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The Case for Electronic Health Records

Miranda Anderson | Digitaria
By Miranda Anderson , Account Supervisor | @msmanderson
Sep 19, 2012

About a month ago I had a persistent cold (turned out to be a sinus infection) so I went to the doctor.

At the doctor’s office, I checked in at the front desk, where the receptionist copied my insurance card and rekeyed all of the information into my patient record. Then, she asked me to complete a medical history form. It took me four pages of yes-ing and no-ing in little checkboxes until the nurse came to fetch me. After taking my blood pressure, the nurse began re-entering all the data I’d just penned into the medical history form into their patient management system on the exam room’s computer.  My doctor arrived and diagnosed me, and at the end of my appointment, a medical technician arrived to key in all the notes the doctor had handwritten on my charts. During this 45-minute endeavor, no fewer than four health professionals were involved in creating a data set about me, and entering it into a computer system from a paper copy.

Enter the Electronic Health Record (EHR). If my new physician had been allowed to retrieve the record from my last clinic and add her own notes, we could have avoided 35-40 minutes worth of paperwork and pain. Highly skilled nursing and medical staff could focus on more important things, like patient care. And we’d reduce the margin for human error, reentering information, as well as cut clutter and paper waste.

From what I’ve heard, EHR software isn’t great—yet. Having not utilized any, I’ll simply regurgitate what I’ve read. Most EHR solutions lack a comfortable, efficient user experience for physicians, nurses and other medical staff; they don’t play nicely with other systems already in place; and most definitely don’t have a consumer-facing component that would make the record relevant to patients like you or me. They’re costly to implement and time consuming to learn. But let’s be honest, I’m sure existing patient management systems are no walk in the park. And they’re also costly and time consuming to use, especially with 30 minutes of data entry per patient visit.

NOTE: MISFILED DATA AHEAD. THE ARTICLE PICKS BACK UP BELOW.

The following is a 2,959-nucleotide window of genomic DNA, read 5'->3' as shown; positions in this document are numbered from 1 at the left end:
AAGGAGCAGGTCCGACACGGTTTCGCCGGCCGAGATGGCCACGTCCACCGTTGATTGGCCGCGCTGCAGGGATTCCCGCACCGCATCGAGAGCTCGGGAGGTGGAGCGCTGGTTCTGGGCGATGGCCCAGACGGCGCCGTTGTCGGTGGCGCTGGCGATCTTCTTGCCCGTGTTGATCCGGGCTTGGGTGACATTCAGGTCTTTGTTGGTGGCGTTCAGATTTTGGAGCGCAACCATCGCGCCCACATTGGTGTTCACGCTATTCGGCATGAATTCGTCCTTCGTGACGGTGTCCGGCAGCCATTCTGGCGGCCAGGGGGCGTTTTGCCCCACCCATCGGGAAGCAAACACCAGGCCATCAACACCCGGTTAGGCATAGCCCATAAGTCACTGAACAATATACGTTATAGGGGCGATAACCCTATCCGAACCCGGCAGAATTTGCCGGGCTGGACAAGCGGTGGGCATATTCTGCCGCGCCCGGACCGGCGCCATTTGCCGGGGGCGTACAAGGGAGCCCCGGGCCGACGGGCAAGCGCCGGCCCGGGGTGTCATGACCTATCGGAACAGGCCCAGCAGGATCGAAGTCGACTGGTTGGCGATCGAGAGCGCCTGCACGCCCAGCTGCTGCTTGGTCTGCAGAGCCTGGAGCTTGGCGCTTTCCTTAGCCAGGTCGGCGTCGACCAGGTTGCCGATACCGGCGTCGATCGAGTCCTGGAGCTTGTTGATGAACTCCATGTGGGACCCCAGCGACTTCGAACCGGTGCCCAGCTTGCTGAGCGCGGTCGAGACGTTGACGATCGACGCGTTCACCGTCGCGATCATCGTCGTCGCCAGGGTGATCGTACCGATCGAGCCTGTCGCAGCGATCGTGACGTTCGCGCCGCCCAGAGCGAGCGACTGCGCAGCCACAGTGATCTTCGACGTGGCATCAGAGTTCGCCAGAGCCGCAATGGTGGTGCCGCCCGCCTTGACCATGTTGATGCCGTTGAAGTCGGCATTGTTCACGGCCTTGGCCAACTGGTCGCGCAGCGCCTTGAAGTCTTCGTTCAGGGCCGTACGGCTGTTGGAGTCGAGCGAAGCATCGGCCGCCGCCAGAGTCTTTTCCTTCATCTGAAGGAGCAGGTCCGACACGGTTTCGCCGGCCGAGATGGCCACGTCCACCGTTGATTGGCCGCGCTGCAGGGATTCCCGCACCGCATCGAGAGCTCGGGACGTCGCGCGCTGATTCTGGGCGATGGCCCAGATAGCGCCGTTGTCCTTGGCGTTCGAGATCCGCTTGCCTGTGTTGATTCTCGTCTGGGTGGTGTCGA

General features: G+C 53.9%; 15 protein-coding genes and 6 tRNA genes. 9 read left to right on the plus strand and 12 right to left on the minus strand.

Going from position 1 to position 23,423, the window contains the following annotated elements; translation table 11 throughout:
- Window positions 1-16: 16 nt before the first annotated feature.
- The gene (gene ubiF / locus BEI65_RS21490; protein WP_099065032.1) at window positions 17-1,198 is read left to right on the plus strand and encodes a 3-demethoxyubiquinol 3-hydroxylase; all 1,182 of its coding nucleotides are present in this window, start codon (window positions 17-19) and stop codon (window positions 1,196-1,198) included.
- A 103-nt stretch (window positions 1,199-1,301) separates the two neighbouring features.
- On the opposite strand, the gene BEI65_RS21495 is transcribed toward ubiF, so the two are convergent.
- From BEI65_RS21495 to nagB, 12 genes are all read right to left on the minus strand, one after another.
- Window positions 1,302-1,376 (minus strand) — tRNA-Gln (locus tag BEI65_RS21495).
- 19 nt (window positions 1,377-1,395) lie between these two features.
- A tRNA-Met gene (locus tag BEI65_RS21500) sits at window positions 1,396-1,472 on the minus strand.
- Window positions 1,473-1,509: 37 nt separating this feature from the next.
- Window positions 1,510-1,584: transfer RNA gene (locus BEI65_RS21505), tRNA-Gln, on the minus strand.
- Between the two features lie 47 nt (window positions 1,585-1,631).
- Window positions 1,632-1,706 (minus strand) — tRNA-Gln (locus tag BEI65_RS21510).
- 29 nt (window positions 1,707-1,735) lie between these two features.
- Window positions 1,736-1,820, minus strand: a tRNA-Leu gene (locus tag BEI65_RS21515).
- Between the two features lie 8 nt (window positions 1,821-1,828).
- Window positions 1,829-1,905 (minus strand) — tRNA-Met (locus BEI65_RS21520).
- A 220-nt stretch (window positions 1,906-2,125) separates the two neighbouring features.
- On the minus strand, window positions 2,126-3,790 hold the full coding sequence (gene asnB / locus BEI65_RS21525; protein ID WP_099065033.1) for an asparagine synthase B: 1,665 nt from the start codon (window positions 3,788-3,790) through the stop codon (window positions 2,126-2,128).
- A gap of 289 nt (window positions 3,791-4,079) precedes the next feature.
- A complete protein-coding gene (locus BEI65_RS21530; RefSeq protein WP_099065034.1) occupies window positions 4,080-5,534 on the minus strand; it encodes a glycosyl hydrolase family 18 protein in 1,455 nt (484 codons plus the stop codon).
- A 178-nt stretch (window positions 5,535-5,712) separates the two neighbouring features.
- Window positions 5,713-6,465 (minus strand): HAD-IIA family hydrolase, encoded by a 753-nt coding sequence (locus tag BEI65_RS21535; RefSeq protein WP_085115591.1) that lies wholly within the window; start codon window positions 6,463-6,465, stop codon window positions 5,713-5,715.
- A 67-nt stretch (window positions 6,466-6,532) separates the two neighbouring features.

The industry is fast-approaching a technological revolution brought on by policy change via the Affordable Care Act, and a need for greater efficiency in business management, so healthcare providers can focus on care. Ready or not, EHR’s will be implemented, and will quickly become more prevalent in the health industry than tongue depressors. Many software developers are already working on solutions. Here are some thoughts on what the ultimate EHR should contain.

  • It’s patient-centered. Patient-centered care is the newest trend in the provision of health and wellness services. How can physicians, nurses and clinics be expected to deliver this if their software records don’t also support it? Being patient-centered means that it includes a portal for me to review my own statistics in a way that are relevant and meaningful. It can tie in to content that matches my records; providing tips that fit my needs – because it KNOWS my needs.
  • It’s easy to use. For doctors, nurses, caregivers, and patients. Unless it works for the people who need to use the system, it’s useless. Make it easy to implement, easy to adopt, and don’t require a training manual for every data field. Focus on the UX before you build.
  • It makes being well trend-worthy. It collects all of the information from all of my medical visits and then analyzes them to spot trends and help prevent illness, treat chronic conditions, and keep people healthier. It should make my health provider’s job easier and make my health more manageable.
  • It’s connected to smart screens of all sizes. What good is a personal EHR if I can’t look at it on my smartphone or tablet? Let me review and renew prescriptions, schedule appointments, and check out my blood pressure trends wherever I am. And let my doctor review it as she walks down the hall. What good is the EHR unless it can be put on a tablet device and replace the four-page patient forms we fill out once a year?
  • It’s secure. One of the most significant misgivings Americans have about the EHR is knowing whether their personal, private health information is secure. When someone steals our credit card data, we can file claims and get our money back. When someone steals our health information, that invasion is permanent and cannot be repaired by a simple request. Data governance and layers of security on the cloud will be imperative for a successful, customer-friendly EHR.